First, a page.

- Challenges and Methodology for testing young healthy women in physiological studies. [JOURNAL ARTICLE]
- Am J Physiol Endocrinol Metab 2014 Feb 25.
Physiological responses and control of body systems differ between women and men. Moreover, within women female gonadal hormones have important influences on organs and systems outside of reproduction. Until the NIH Revitalization Act of 1993, laboratories focused physiological research primarily on men, and this focus placed limitations on women's health care. Thus, the NIH directive to include women required scientists and physicians studying humans to consider female reproductive physiology. Even though this directive was enacted over 20 years ago, there is still a great deal of misunderstanding as to the best methods control hormones or account for changes in internal hormone exposure in women. This discussion describes common methods investigators use to include women in physiological studies and to examine the impact of female reproductive hormone exposure for research purposes. In some cases, the goal is to control for phase of the cycle, so women are studied when the endogenous hormones should be similar. When the goal of the research is to examine the effects of hormones on a physiological response, it is important to use methods that will change hormone exposure in a controlled fashion. We recommend a method that employs gonadotropin releasing hormone (GnRH) agonist or antagonist to suppress estrogens, gonadotropins, progesterone and androgens followed by administration of these hormones. While this method is more invasive, it is safe and is the strongest research design to examine both hormone effects within women as well as between women and men.
- Indonesia to revive national family planning programme. [News]
- Lancet 2014 Feb 22; 383(9918):683.
- Two women with cerebral venous thrombosis: oral contraceptives? [Journal Article]
- West Indian Med J 2013 Mar; 62(3):260-3.
Two cases of cerebral venous thrombosis are reported. Patients were apparently healthy 39 and 28-year old females with non-specific presenting features. Image findings were characteristic of cerebral sinus thrombosis. The younger patient received progesterone to treat placental abruption eight years previously; she had cerebral venous thrombosis while using oral contraception. Both patients had used contraceptive pills for a long time. Oral hormonal contraceptives may increase the risk of vascular events, even in people without personal or family history of venous thrombosis. Modern imaging methods have contributed to early diagnosis, but the possibility of under diagnosis still persists. This report aims to increase the awareness of health-workers about cerebral venous thrombosis in women, an entity often misdiagnosed, under diagnosed and under-reported.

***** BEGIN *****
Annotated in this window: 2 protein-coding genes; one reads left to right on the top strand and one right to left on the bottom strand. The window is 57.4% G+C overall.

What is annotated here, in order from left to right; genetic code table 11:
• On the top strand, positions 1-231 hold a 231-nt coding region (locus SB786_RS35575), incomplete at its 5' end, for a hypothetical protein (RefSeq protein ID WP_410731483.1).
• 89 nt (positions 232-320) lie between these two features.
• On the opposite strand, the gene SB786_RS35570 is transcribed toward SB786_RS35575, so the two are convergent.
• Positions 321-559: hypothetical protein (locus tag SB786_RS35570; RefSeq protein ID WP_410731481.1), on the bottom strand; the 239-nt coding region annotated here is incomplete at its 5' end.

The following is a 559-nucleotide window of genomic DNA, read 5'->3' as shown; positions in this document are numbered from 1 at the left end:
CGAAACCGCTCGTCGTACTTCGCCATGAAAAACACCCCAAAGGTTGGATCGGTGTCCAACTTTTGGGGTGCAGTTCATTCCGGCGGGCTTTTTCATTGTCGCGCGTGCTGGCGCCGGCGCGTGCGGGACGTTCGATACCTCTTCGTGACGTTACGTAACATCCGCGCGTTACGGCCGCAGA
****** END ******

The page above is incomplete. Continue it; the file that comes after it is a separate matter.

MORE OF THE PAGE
- Differential Glucocorticoid Receptor-Mediated Effects on Immunomodulatory Gene Expression by Progestin Contraceptives: Implications for HIV-1 Pathogenesis. [JOURNAL ARTICLE]
- Am J Reprod Immunol 2014 Feb 18.
Whether hormonal contraceptives increase HIV-1 acquisition, transmission and disease progression are critical questions. Clinical research has been hampered by a lack of understanding that different progestins used in contraception exhibit differential off-target effects via steroid receptors other than the progesterone receptor. Of particular, relevance is the relative effects of medroxyprogesterone acetate (MPA) and norethisterone enanthate (NET-EN), widely used as injectable contraceptives in sub-Saharan Africa. While most high-quality clinical studies find no increased risk for HIV-1 acquisition with oral contraception or injectable NET-EN, most do find an increase with MPA, particularly in young women. Furthermore, mounting evidence from animal, ex vivo and biochemical studies are consistent with MPA acting to increase HIV-1 acquisition and pathogenesis, via mechanisms involving glucocorticoid-like effects on gene expression, in particular genes involved in immune function. We report that MPA, unlike NET and progesterone, represses inflammatory genes in human PBMCs in a dose-dependent manner, via the glucocorticoid receptor (GR), at concentrations within the physiologically relevant range. These and published results collectively suggest that the differential GR activity of MPA versus NET may be a mechanism whereby MPA, unlike NET or progesterone, differentially modulates HIV-1 acquisition and pathogenesis in target cells where the GR is the predominant steroid receptor expressed.